|Last update: 15-Jan-2004 8:49||NATO Update|
10 years of Partnership for Peace
Ten years ago this month, NATO launched the Partnership for Peace, opening a new chapter in its relations with partner countries in Central and Eastern Europe, the Caucasus and Central Asia.
On 10 January 1994, at a meeting in Brussels, NATO Heads of State and Government invited the Alliance’s partner countries at that time “to forge a real partnership - a Partnership for Peace.”
The Partnership for Peace is designed to encourage practical cooperation with individual partner countries. Each country is invited to draw up a ‘shopping list’ of concrete activities - such as joint military exercises, defence conversion programmes and training - that it would like to engage in, choosing from different areas proposed by NATO.
The basic aim is to stimulate and support domestic defence reform in partner countries and the creation of modern, effective and democratically responsible armed forces and other defence institutions. Furthermore, to help countries manage the social and material consequences of such reform.
The programme has proven to be a vital instrument for bringing partner countries closer to the Alliance and, in the case of ten countries, three of which are NATO members today, paving the way for NATO membership.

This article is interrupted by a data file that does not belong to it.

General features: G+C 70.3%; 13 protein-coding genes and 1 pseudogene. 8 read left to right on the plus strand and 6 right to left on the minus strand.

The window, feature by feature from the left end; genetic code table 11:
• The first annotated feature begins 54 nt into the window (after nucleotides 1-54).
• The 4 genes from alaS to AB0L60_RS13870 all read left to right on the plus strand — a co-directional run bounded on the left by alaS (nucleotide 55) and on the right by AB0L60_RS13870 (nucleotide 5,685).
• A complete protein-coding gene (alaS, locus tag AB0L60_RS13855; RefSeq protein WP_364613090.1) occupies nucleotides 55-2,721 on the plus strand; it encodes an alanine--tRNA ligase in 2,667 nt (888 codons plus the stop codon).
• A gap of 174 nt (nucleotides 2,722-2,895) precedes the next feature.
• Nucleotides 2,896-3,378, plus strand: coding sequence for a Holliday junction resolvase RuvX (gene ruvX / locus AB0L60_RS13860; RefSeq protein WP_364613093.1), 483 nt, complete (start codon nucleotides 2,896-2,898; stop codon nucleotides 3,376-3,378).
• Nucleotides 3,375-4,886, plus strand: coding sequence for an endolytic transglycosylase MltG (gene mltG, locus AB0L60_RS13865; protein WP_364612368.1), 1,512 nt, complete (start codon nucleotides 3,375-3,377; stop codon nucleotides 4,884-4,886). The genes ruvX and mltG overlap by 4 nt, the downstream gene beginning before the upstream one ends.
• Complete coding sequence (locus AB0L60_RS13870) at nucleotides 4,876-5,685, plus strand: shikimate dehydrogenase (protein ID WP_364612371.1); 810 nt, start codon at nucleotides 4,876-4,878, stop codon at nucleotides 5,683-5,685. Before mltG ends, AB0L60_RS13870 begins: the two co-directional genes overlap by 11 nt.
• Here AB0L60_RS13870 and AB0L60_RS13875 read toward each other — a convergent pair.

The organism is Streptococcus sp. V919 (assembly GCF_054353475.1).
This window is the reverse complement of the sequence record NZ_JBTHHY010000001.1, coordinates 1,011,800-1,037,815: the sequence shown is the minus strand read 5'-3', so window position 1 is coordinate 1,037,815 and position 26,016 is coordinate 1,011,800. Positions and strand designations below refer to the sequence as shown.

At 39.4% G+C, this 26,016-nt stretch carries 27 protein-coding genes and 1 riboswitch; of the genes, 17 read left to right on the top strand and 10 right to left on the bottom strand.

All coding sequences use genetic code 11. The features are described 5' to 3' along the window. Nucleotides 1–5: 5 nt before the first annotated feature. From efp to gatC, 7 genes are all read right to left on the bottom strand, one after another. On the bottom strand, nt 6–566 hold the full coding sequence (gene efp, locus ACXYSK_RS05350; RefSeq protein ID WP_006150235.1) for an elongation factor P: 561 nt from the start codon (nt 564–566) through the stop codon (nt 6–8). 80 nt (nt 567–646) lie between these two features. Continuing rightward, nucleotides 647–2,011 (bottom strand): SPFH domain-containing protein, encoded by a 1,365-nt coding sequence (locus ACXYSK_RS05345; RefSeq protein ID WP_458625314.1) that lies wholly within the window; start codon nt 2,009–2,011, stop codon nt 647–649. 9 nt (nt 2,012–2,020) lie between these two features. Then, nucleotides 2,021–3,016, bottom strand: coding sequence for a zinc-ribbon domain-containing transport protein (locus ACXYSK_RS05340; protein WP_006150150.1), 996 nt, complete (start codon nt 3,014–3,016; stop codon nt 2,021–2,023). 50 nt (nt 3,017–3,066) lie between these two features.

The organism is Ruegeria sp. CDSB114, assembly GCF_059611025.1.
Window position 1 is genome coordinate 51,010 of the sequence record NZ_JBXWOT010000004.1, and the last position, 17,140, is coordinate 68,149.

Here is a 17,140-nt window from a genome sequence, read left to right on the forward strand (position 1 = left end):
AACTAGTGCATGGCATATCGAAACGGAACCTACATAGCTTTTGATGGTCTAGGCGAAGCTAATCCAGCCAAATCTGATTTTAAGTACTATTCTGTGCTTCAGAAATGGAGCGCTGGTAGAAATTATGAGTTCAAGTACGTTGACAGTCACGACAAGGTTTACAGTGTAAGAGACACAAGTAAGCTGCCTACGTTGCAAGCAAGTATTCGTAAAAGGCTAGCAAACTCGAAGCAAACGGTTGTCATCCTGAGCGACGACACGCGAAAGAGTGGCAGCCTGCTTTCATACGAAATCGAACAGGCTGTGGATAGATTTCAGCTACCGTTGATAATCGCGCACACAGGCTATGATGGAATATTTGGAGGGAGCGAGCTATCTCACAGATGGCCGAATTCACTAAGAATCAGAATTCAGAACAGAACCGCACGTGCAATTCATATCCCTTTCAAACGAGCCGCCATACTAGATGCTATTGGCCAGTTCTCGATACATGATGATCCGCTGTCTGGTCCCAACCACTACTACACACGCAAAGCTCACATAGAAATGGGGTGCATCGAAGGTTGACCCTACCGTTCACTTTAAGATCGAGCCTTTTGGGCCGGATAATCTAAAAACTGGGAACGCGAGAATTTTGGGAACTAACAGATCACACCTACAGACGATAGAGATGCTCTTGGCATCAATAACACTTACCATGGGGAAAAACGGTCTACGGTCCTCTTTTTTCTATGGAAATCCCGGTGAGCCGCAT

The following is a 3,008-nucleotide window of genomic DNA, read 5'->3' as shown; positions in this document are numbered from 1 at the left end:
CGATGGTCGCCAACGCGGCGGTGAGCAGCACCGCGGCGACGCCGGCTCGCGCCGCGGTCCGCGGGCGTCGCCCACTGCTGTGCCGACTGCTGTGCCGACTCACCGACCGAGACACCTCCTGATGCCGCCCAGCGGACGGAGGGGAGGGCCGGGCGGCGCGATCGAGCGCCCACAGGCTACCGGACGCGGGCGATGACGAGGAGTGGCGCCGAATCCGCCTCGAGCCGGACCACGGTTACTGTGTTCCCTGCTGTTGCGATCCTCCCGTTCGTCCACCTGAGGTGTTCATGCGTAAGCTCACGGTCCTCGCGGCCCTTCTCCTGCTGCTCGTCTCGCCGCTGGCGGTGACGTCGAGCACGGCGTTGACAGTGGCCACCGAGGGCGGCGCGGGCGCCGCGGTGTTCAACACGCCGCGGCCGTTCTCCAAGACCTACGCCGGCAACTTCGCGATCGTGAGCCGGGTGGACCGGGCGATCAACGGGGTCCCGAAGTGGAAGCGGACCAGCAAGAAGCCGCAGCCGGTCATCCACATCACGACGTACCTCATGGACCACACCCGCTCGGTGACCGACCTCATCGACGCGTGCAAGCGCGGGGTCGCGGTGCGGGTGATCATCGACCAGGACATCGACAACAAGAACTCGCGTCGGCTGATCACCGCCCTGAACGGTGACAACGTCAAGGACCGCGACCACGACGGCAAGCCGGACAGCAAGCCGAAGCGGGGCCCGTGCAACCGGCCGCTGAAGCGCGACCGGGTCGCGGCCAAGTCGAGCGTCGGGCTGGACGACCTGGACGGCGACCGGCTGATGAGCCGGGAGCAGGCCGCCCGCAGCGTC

Today, there are 27 partner countries in the Partnership for Peace. Seven of these are in the final stages of becoming NATO members.
“Therefore, as we greet this ten-year mark, we can look back at a record of success. The Euro-Atlantic Partnership has been a catalyst of domestic transformation and of international security co-operation on a historically unprecedented scale,” said NATO Secretary General Jaap de Hoop Scheffer, opening his first meeting of the Euro-Atlantic Partnership Council, on 14 January, and referring to the occasion of the anniversary.
A key aspect of the Partnership for Peace is building interoperability, meaning that forces from partner countries are trained to operate side by side with troops from NATO countries, allowing partner countries to contribute to NATO-led operations.
In 2002, at the Prague Summit, NATO Heads of State and Government reaffirmed
their commitment to NATO’s partnerships. A number of reforms were
introduced to make the Partnership for Peace more relevant to today’s
security environment. These are expected to be further strengthened at
the upcoming NATO Summit in Istanbul later this year.